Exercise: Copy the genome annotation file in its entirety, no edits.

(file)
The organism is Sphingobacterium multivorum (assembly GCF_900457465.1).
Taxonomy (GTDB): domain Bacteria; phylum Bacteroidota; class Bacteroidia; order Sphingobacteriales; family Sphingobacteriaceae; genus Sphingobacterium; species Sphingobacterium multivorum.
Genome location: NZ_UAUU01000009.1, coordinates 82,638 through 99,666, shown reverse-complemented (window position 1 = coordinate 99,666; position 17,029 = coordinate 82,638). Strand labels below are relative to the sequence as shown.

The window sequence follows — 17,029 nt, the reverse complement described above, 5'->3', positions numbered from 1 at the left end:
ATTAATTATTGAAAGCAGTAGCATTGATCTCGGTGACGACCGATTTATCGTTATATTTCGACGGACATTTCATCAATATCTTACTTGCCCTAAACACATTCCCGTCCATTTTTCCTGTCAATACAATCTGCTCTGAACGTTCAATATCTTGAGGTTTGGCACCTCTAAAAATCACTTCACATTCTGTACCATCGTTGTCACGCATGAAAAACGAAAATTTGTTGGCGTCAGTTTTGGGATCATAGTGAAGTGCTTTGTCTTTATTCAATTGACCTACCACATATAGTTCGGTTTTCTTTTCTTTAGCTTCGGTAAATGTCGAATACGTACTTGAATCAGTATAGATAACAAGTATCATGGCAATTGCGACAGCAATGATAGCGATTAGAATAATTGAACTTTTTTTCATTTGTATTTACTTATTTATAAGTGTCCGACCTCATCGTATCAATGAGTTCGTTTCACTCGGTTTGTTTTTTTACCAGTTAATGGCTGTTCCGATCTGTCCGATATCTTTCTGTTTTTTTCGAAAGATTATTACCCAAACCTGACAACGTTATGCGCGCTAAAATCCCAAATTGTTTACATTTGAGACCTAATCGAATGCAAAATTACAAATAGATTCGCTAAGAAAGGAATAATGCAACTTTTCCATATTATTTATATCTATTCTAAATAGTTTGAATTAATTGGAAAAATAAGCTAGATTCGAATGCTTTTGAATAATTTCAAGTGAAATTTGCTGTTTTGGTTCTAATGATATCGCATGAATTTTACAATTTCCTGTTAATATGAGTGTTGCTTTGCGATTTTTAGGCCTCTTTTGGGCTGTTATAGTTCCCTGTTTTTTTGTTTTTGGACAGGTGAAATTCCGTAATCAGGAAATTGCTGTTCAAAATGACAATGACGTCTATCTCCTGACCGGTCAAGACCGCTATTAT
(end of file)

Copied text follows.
The organism is Sphingobacterium multivorum (assembly GCF_900457465.1).
Taxonomy (GTDB): domain Bacteria; phylum Bacteroidota; class Bacteroidia; order Sphingobacteriales; family Sphingobacteriaceae; genus Sphingobacterium; species Sphingobacterium multivorum.
Genome location: NZ_UAUU01000009.1, coordinates 82,638 through 99,666, shown reverse-complemented (window position 1 = coordinate 99,666; position 17,029 = coordinate 82,638). Strand labels below are relative to the sequence as shown.

The window sequence follows — 17,029 nt, the reverse complement described above, 5'->3', positions numbered from 1 at the left end:
ATTAATTATTGAAAGCAGTAGCATTGATCTCGGTGACGACCGATTTATCGTTATATTTCGACGGACATTTCATCAATATCTTACTTGCCCTAAACACATTCCCGTCCATTTTTCCTGTCAATACAATCTGCTCTGAACGTTCAATATCTTGAGGTTTGGCACCTCTAAAAATCACTTCACATTCTGTACCATCGTTGTCACGCATGAAAAACGAAAATTTGTTGGCGTCAGTTTTGGGATCATAGTGAAGTGCTTTGTCTTTATTCAATTGACCTACCACATATAGTTCGGTTTTCTTTTCTTTAGCTTCGGTAAATGTCGAATACGTACTTGAATCAGTATAGATAACAAGTATCATGGCAATTGCGACAGCAATGATAGCGATTAGAATAATTGAACTTTTTTTCATTTGTATTTACTTATTTATAAGTGTCCGACCTCATCGTATCAATGAGTTCGTTTCACTCGGTTTGTTTTTTTACCAGTTAATGGCTGTTCCGATCTGTCCGATATCTTTCTGTTTTTTTCGAAAGATTATTACCCAAACCTGACAACGTTATGCGCGCTAAAATCCCAAATTGTTTACATTTGAGACCTAATCGAATGCAAAATTACAAATAGATTCGCTAAGAAAGGAATAATGCAACTTTTCCATATTATTTATATCTATTCTAAATAGTTTGAATTAATTGGAAAAATAAGCTAGATTCGAATGCTTTTGAATAATTTCAAGTGAAATTTGCTGTTTTGGTTCTAATGATATCGCATGAATTTTACAATTTCCTGTTAATATGAGTGTTGCTTTGCGATTTTTAGGCCTCTTTTGGGCTGTTATAGTTCCCTGTTTTTTTGTTTTTGGACAGGTGAAATTCCGTAATCAGGAAATTGCTGTTCAAAATGACAATGACGTCTATCTCCTGACCGGTCAAGACCGCTATTAT